Sweet spot: Enrique D' Allesandro plays up candy maker Arcor's Latin American roots while fighting foreign competitors in the region. CANDY MAN BITES INTO RIO, BEYOND

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[buenos aires] When pan-Latin American media began to sweep through the region early this decade, they were just what Enrique D'Alessandro was looking for.

As VP-communications and public relations of Arcor, Argentina's largest candy company, he had experience trying to develop a regional presence. What he needed was a regional communications strategy.

"It was clear that it wasn't enough to make and sell the product abroad," he recalls. "The growth opportunity came with marketing and adding value to the product-competing equally with local companies in each country." Arcor operates factories in Argentina, Brazil, Chile, Paraguay and Uruguay, and has independent distributors throughout the region.


As far back as 1989, Arcor was advertising in Argentina's then-nascent cable TV industry, a move Mr. D'Alessandro admits many saw as "crazy."

However, he added: "The exercise we got from being on cable early prepared us to go on international signals as soon as the opportunity arrived."

That came in 1993 with the launch of Turner Broadcasting's Cartoon Network in Latin America. Arcor designated Leo Burnett as its regional agency for brands the same year. Institutional advertising, highlighting the Arcor corporate name, is handled by Omni Publicidad, Buenos Aires.

Many of the products advertised weren't even available in some countries. "It was a way to plant seeds for the future," Mr. D'Alessandro said.

Since the initial incursion, Arcor has branched out to Turner's other feeds with institutional ads on CNN International's Spanish-language newscasts and TNT Latin America's "TNT Originals." The company also bought regional spots on ESPN and MTV Latino.

Although the pan-regional ad buy in Latin America has yet to be the gold mine many programmers had imagined, Mr. D'Alessandro is a firm believer in the tool.

Arcor's regional marketing budget has grown from $3 million in 1994 to $15 million this year.

"Since we began an international communications strategy, exports have doubled each year," he said.

Indeed, the company expects exports from Argentina alone to reach $192.3 million this year, up from $37 million in 1993. New factories in Brazil and Peru are set for completion this year.


Mr. D'Alessandro's sweet tooth for cable has led Arcor to pursue new vehicles to accompany the growing sophistication of Latin American consumers.

The sixth three-month chapter of "Arquito's Dreams," a :60 spot produced by Arcor and airing nightly at 10 p.m. on Cartoon Network, is under way. The spot-the only local animation on the channel-mixes live action and animation for a bedtime send-off to kids. It concludes with the company logo and tagline "Your sweet company."

Another Arcor-produced series is set to launch this fall on Much Music Argentina, a highly successful local version of the Canadian music video channel.

"The Top Line Essentials," a series of five-minute spots portraying the lives of well-known musicians, will pitch the company's chewing gum to an adolescent audience.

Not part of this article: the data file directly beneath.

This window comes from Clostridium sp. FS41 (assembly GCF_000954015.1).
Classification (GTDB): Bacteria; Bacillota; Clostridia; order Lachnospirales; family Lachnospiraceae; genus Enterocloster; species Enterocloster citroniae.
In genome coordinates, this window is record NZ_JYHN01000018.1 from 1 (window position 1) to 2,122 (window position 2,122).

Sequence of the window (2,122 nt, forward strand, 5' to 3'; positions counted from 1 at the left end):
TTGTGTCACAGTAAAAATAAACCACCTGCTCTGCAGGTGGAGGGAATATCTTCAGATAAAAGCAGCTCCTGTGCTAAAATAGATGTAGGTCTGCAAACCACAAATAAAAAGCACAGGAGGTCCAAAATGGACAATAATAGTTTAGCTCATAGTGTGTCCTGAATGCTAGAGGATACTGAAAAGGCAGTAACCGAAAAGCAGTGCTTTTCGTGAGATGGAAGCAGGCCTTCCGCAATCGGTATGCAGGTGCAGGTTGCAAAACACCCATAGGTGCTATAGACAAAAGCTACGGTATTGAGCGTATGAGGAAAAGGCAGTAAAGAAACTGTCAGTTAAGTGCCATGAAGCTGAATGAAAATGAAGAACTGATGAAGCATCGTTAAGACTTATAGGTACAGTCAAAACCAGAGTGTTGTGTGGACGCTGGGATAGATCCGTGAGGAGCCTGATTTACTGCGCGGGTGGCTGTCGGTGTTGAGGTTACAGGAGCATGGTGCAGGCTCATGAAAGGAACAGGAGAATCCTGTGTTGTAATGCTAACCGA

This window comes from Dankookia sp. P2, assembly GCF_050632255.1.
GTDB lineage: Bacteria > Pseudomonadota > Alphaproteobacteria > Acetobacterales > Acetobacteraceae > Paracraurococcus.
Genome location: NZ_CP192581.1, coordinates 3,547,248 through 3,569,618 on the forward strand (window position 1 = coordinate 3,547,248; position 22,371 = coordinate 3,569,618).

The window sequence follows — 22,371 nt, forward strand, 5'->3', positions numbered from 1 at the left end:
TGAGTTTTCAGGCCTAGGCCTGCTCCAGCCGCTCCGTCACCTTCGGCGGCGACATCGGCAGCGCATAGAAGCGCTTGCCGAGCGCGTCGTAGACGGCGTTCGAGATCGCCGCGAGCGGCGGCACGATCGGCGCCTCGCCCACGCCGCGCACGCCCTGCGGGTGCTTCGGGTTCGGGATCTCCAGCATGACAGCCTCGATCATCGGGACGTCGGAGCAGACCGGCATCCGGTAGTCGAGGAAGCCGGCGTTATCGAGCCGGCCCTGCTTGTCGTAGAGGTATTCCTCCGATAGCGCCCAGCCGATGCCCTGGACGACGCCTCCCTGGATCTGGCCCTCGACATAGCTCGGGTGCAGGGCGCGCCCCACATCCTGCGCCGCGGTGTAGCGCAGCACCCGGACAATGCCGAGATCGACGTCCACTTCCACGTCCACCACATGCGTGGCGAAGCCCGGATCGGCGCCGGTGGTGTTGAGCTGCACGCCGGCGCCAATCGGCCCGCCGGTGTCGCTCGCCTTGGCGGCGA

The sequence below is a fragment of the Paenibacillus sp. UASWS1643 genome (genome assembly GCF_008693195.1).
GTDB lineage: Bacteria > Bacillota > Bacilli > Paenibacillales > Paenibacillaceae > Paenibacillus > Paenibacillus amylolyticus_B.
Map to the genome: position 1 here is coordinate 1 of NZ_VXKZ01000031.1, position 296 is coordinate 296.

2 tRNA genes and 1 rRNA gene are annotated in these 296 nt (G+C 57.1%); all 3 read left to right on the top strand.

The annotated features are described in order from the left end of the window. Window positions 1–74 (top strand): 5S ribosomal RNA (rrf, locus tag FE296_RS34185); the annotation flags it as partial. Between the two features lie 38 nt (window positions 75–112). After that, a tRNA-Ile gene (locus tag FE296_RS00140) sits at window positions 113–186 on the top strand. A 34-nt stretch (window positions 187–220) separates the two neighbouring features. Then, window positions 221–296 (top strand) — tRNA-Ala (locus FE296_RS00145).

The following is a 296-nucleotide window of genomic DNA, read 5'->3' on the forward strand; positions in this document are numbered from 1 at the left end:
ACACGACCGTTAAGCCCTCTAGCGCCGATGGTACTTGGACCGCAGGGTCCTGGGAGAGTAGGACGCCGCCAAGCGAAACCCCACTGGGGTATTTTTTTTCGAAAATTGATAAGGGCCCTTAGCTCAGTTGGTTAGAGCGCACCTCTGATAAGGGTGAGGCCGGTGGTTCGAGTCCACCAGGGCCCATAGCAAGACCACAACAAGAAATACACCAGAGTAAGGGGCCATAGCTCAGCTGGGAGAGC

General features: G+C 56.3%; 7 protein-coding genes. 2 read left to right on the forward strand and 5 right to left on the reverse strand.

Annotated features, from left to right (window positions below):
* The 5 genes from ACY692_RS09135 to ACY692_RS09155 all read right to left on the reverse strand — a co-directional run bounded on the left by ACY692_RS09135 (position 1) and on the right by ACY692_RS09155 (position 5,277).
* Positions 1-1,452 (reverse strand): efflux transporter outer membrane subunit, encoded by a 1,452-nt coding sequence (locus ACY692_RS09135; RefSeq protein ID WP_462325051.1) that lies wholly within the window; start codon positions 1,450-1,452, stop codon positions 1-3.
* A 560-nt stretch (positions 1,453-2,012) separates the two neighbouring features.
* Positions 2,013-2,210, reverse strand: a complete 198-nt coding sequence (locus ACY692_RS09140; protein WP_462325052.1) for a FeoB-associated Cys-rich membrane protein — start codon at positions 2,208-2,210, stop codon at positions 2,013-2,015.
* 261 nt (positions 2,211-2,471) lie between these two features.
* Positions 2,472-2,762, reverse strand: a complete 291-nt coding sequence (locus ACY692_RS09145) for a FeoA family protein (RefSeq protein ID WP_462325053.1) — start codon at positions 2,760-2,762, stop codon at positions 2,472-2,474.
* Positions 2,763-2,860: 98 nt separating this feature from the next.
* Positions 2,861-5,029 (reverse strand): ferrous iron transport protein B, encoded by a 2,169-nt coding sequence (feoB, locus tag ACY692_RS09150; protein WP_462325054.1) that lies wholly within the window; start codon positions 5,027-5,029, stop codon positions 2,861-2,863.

Further down the line, Mr. D'Alessandro plans to advertise on CNN Interactive through a Web site he is developing for Arcor.


But, like many companies developing regional strategies, Arcor has learned its share of lessons.

For example, despite unprecedented economic and political integration in Latin America, some old rivalries remain. After focus groups throughout the region gave an unfavorable response to Arcor's institutional ads highlighting the company's Argentine roots, a new slogan was developed.

"Latinoarcor" broke this July when Arcor ran full-page ads in 31 newspapers outside Argentina, as well as double-page ads in Latin American editions of Reader's Digest, in celebration of its 45th anniversary.

Its ads now include phrases like "With quality there are no borders" and "A megacompany with firm roots in Latin America" that leave no bitter aftertaste.


The Latin American emphasis comes at a time when companies from outside the region are looking to take a bite out of Arcor's market.

"The major multinationals are in Latin America today-the players are the same everywhere," Mr. D'Alessandro said. "We now need to improve and optimize our corporate identity with this new challenge. We need to be coherent of a globalized future."

A revamping of Arcor's corporate logo by San Francisco, Calif.-based Landor Associates, has been under way since January.

Arcor's toughest battle may be on its home turf. Since 1993, multinationals such as Britain's Cadbury, U.S.-based Nabisco and France's Danone have spent hundreds of millions of dollars to buy out some of Arcor's biggest local competitors. Because smaller competitors have been bought out by foreign companies, D'Alessandro claims Arcor is the only fully Argentine-owned candy company left.

The company had to "go from low profile to high profile," Mr. D'Alessandro said, with the Arcor logo figuring more prominently on packaging and in product ads. It also mounted an institutional campaign playing on the company's birth in a small town in Argentina's interior.

Still, Mr. D'Alessandro keeps a global focus, summing up his goal: "To grow and lead the candy market in Latin America."

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